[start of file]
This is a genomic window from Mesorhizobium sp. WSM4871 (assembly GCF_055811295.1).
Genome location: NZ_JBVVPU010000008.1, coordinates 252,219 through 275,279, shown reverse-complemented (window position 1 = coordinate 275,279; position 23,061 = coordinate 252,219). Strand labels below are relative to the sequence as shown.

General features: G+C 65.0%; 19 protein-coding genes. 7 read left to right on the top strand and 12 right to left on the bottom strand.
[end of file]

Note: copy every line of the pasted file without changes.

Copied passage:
This is a genomic window from Mesorhizobium sp. WSM4871 (assembly GCF_055811295.1).
Genome location: NZ_JBVVPU010000008.1, coordinates 252,219 through 275,279, shown reverse-complemented (window position 1 = coordinate 275,279; position 23,061 = coordinate 252,219). Strand labels below are relative to the sequence as shown.

General features: G+C 65.0%; 19 protein-coding genes. 7 read left to right on the top strand and 12 right to left on the bottom strand.